cap...and a heart of roughened gold”); Latchboy (“the curly-top redhead who always finds himself in the<br />

thick of any mischief contrived by the band of tarnished angels”); Pockets (“one of the smallest Lost<br />

Boys, who has a particular soft spot for helping Peter get his wings in Neverland”); and Too Small (“the<br />

tiniest Lost Boy in stature but one of the feistiest in nature, who wears his pajamas through thick and<br />

thin”).<br />

Hook’s emotional highlight, strangely absent from the shooting script’s first revised draft, is the touchyfeely<br />

communion of the adult Peter Pan and the Lost Boys. We’re treated to prolonged takes of the tykes<br />

touching and caressing Robin Williams’s face and body.

When the Lost Boys smear war paint on Williams’s naked torso, the idyll is reminiscent of a certain gay<br />

body-painting video advertised in The Advocate “that focuses on creative eroticism, that expands and<br />

extends the beauty of foreplay.”<br />

There’s not room enough to detail the pedophilic implications of other Spielberg productions: the<br />

man/boy relationship in “Empire of the Sun,” which begins with John Malkovich’s comment about<br />

young Christian Bale’s “sweet mouth” and reaches its emotional climax when Malkovich directs the<br />

chicken to move his cot next to his; the child-alien/human ectodermal interactions in Close Encounters;<br />

and the sanitized incest theme of Back To The Future.<br />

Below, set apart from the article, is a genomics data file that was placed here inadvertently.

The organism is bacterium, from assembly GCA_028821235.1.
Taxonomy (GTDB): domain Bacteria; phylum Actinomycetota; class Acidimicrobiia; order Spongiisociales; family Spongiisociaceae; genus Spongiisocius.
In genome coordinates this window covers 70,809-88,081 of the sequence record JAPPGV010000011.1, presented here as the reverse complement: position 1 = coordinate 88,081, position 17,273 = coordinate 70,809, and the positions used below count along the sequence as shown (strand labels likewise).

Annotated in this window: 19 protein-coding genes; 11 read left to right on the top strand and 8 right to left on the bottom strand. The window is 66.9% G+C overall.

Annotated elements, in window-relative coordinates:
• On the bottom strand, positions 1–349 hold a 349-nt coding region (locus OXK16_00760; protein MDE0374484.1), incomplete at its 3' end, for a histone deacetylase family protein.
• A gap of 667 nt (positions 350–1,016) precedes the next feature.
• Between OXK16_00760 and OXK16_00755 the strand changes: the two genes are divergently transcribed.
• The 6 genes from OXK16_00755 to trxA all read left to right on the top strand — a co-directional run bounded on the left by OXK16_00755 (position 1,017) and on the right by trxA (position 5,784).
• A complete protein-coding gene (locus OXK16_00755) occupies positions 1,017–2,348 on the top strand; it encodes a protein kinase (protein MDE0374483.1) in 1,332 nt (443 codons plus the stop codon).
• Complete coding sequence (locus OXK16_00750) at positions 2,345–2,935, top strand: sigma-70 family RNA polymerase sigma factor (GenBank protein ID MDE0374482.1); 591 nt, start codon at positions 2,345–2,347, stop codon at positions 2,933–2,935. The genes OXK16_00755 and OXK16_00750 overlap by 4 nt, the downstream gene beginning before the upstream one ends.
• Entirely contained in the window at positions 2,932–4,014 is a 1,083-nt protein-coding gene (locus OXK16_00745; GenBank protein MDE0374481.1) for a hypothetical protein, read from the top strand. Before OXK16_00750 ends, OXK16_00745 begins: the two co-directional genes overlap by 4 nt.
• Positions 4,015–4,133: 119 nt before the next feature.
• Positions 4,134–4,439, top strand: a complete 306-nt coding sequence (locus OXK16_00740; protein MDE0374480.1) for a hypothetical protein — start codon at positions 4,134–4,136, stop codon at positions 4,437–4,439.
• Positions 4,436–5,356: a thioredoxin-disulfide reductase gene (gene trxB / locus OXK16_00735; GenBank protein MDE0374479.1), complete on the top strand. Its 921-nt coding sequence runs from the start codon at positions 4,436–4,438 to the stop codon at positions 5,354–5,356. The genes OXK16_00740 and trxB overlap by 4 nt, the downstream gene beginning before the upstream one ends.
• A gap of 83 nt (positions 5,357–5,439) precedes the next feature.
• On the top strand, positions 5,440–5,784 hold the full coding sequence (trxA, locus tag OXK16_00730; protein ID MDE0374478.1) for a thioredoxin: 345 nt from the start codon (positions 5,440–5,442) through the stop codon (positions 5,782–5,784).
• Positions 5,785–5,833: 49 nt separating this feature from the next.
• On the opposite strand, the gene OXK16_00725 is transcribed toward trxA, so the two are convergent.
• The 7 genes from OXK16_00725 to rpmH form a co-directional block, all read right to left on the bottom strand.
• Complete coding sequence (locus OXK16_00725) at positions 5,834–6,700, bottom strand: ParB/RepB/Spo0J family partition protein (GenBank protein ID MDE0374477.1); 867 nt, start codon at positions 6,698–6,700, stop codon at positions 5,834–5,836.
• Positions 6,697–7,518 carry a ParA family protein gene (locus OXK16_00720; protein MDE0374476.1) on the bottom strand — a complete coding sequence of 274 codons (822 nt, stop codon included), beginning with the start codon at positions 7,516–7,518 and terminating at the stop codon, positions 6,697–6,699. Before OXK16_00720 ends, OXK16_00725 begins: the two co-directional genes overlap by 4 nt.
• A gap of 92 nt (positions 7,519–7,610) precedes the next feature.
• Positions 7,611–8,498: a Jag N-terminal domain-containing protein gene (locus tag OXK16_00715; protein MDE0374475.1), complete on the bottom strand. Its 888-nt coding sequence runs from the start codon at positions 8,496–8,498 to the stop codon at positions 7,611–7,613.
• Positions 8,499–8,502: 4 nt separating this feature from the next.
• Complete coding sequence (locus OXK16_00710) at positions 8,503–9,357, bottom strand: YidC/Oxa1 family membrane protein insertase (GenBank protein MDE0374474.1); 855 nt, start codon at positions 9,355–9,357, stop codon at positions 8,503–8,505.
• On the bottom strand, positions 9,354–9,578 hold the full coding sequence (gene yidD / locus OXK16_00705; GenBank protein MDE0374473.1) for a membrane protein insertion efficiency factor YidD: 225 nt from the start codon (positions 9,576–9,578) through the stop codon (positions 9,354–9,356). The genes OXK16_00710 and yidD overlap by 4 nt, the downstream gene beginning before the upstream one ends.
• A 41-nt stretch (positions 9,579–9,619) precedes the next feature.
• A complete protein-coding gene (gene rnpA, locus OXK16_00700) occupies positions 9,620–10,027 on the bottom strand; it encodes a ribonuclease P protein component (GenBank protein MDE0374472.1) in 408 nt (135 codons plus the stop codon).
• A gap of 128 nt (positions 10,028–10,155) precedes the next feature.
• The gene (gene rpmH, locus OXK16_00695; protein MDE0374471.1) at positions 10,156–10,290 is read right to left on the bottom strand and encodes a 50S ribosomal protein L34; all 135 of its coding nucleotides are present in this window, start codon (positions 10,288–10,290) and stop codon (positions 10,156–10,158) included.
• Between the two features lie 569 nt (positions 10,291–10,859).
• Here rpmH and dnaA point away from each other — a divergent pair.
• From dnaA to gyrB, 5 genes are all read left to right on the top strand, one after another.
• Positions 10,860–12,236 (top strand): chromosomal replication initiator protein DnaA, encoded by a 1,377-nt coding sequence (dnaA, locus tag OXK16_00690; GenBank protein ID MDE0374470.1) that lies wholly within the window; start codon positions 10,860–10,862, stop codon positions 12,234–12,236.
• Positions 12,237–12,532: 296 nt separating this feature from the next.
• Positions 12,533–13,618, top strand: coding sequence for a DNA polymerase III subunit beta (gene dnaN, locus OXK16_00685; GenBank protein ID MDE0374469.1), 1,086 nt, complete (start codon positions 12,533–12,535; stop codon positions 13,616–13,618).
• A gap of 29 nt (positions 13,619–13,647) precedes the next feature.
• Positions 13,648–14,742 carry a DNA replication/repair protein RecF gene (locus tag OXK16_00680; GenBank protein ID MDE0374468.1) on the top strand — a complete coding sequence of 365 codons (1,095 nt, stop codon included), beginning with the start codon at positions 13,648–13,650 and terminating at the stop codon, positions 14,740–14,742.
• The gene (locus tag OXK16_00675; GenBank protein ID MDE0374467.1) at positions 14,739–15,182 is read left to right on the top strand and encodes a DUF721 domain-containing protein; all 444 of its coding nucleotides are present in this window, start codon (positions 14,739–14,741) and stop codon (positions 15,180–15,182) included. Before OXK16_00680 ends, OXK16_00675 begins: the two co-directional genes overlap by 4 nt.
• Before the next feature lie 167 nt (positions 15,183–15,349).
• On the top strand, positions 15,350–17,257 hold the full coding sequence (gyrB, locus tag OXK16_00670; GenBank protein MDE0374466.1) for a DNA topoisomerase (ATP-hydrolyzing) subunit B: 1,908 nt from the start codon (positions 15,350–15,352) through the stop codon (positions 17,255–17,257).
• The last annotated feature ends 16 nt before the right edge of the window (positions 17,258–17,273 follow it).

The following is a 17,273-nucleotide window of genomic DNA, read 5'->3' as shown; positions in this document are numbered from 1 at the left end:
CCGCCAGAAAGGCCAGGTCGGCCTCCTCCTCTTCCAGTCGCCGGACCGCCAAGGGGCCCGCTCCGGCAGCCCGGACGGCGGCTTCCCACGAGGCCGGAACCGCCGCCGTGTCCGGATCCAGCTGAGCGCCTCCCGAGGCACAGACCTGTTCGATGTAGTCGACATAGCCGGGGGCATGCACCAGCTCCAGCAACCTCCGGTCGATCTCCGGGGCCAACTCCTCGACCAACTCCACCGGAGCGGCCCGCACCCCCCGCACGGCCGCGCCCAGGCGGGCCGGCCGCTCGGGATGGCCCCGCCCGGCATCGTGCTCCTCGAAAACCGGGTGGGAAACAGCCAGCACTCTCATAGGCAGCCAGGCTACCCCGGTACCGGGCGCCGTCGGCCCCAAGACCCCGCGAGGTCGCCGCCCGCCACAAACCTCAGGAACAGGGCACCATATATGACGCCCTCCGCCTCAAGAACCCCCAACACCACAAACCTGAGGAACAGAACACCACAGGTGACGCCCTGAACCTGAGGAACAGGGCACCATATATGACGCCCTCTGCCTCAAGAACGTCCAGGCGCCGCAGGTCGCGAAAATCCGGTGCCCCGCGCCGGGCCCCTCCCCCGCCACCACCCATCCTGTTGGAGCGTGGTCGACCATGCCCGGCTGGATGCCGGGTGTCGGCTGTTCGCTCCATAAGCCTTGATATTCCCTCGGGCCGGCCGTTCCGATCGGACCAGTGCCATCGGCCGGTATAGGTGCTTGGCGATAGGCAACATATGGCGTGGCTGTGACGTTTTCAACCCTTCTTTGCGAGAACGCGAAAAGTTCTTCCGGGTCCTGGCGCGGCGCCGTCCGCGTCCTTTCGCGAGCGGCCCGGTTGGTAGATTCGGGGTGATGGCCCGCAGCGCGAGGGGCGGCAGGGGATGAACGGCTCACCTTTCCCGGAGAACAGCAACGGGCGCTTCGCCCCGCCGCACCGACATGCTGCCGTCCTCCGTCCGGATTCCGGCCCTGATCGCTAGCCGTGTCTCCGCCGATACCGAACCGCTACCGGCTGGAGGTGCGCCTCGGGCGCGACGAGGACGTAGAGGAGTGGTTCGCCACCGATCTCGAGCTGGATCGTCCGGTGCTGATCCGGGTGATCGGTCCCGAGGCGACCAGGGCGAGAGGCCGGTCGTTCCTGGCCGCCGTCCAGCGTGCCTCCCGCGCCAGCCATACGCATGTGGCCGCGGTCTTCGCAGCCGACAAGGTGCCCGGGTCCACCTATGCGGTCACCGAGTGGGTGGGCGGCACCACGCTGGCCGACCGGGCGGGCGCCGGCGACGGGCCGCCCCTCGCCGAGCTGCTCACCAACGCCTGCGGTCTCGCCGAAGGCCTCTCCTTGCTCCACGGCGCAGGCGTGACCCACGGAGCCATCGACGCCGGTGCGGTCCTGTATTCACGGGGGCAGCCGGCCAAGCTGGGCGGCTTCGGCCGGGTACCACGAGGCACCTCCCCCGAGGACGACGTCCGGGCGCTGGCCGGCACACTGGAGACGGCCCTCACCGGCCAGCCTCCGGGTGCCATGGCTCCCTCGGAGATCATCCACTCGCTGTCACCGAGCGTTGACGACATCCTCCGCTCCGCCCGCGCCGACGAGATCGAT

However, it was E.T., Spielberg’s most exalted triumph, which seems to clothe boy-love fantasy in New<br />

Age vestments.<br />

Spielberg uses every trick in the director’s chapbook to induce us to love a wrinkled, potbellied cosmic<br />

interloper that hides in boys’ closets and communicates with a glowing, phallic finger.<br />

It was young Henry Thomas’s taunt to his twelve-year-old celluloid brother—”penis breath”—that<br />

had Spielberg conjure, if only for a disturbing instant, the image of a bald-faced lad with a cock in his<br />

mouth.<br />

Although the “negligent” participants got off with nary a knuckle-rap, we must not forget that Spielberg<br />

also produced the actual snuff film “Twilight Zone,” in which Vic Morrow and two young children were<br />

beheaded during filming.<br />

Perhaps the most perverse aspect of Steven Spielberg’s work is its obsessive posture of sentimental<br />

innocence.<br />

Psychologists trained in the vocabulary of sex criminals often note the cloak of goo-goos and sugar<br />

frosting as the subconscious moral gymnastics of repression and guilt transference.<br />

But now that “Jurassic <strong>Park</strong>” has more openly revealed the overtly sadistic aspect of Steven Spielberg’s<br />

curious desires, there is only one more place to go for this self-styled avatar of contemporary myth. His<br />

movie “Schindler’s List” was filmed in Auschwitz.<br />

Answer Me! No. 3, 1993, pp. 114-17